Former EA executive, KPCB sFund lead and all around inspiring person Bing Gordon led a talk today at the sFund Gamification Summit. In his talk Gordon broke down platitudes like “gamification is important” into key actionable takeaways on how succeed with gamification, takeaways that could be reformatted and applied to any company.

      When asked why he went through the trouble of putting his guide to how to successfully gamify together for entrepreneurs, Bing told me, “Every startup CEO should understand gamification, because the gaming is the new normal,” referring to the fact that every one who had a Nintendo at 16 also has a brain that works in a way that’s more receptive to game elements. “We are overdeveloping the visual cortex of our customers,” he said.

      [The cerebral cortex is the most highly developed part of the human brain and is responsible for thinking, perceiving, producing and understanding language. The visual cortex is that part of the cerebral cortex responsible for processing visual information.]

      The best way to acquire customers was to eliminate bounce, by creating a pleasant experience at first entry way, being said. “If you create cognitive dissonance in the first 5 seconds they bounce,” he said. Designers should aim for creating a “touchable box” or something that people want to touch. He then referred to the game’s interface as being an engine, saying that a great UX/UI guy could save a company from having to throw out thousands of lines of code and could replace five engineers.

      In terms of user engagement, Gordon advised CEOs that first impressions matter, “Your job is to create a “Wow” within the first session … The value of gamification is the mechanics second and the mind of gamers first.”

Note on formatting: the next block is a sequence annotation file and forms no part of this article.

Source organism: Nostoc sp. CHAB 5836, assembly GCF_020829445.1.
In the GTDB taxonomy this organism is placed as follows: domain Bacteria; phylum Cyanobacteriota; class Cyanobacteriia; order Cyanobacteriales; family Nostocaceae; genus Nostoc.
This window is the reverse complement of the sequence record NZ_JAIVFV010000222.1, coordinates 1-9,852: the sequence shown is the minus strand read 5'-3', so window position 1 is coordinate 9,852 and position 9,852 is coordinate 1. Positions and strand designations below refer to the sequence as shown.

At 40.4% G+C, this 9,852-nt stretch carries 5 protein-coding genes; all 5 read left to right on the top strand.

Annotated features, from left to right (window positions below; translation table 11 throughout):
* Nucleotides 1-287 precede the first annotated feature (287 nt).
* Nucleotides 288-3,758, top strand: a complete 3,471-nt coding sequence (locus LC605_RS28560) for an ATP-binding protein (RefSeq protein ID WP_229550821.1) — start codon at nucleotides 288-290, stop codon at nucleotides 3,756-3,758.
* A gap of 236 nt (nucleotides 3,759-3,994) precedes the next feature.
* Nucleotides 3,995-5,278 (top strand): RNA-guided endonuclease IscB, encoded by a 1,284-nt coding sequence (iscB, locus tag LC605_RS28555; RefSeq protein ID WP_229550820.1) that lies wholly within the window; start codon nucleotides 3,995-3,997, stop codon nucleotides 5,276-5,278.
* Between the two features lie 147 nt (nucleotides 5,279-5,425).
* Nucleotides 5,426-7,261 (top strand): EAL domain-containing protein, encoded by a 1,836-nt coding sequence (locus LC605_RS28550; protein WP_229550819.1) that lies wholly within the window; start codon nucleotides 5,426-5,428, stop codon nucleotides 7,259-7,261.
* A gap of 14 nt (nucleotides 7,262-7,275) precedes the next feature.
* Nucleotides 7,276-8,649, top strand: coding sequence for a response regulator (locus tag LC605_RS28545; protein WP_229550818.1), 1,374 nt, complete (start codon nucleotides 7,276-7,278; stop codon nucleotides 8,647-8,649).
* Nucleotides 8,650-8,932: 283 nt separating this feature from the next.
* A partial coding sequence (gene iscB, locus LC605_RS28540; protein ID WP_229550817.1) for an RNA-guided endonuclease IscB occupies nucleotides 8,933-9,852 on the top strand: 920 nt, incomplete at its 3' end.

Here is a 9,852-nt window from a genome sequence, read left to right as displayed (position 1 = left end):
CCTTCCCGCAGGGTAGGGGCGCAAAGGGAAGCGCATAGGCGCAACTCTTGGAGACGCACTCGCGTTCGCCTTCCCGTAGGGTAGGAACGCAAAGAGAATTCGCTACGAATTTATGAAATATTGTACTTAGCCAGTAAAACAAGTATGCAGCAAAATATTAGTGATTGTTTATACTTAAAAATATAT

Things like virtual goods, showing numbers and giving badges are ways to positively reinforce users for playing your game. Letting them own part of the game by generating and submitting their own content was another way to solidify this emotional bond between creator and user.

      Bing also emphasized the value of avatars in games, “Any kind of avatar that people buy into can dramatically change engagement.” It makes sense, people love things that give them a sense of identity. If a game, service or anything really can give them that, then they’re hooked.

      Constraints, pre-announcements, and engendering social obligations to play a game were other things Gordon touched on that can contribute to customer retention. He said that the number one question on a game designer’s mind regarding a user should be “Will she come back?” and then “When?”

      “We’re in an era where we can have billion dollar audiences,” he closed out the talk saying. There’s no harm in using a few tried and true devices to keep people coming back.

      Notes about gamification:

      Gamification is the use of game play mechanics for non-game applications (also known as "funware"), particularly consumer-oriented web and mobile sites, in order to encourage people to adopt the applications. It also strives to encourage users to engage in desired behaviors in connection with the applications. Gamification works by making technology more engaging, and by encouraging desired behaviors, taking advantage of humans' psychological predisposition to engage in gaming. The technique can encourage people to perform chores that they ordinarily consider boring, such as completing surveys, shopping, or reading web sites.

      Early examples of gamification are based on rewarding points to people who share experiences on location-based platforms such as Facebook's "Place" feature, Foursquare (social network), and Gowalla. Some of the techniques include:
      • achievement "badges"
      • achievement levels
      • a task a company is trying to encourage, such as completing a social networking
      • profile or earning a frequent shopper loyalty award.
      • virtual currency
      • systems for awarding, redeeming, trading, gifting, and otherwise exchanging points
      Gamification is used by marketers and website product managers as a tool for customer engagement, and encouraging desirable website usage behavior. Gamification is readily applicable to increasing engagement on sites built on social network services. One site, DevHub, increased the number of users who completed their online tasks from 10% to 80% after adding gamification elements.

      You may be interested in other E-Commerce article: Social validation and E-Commerce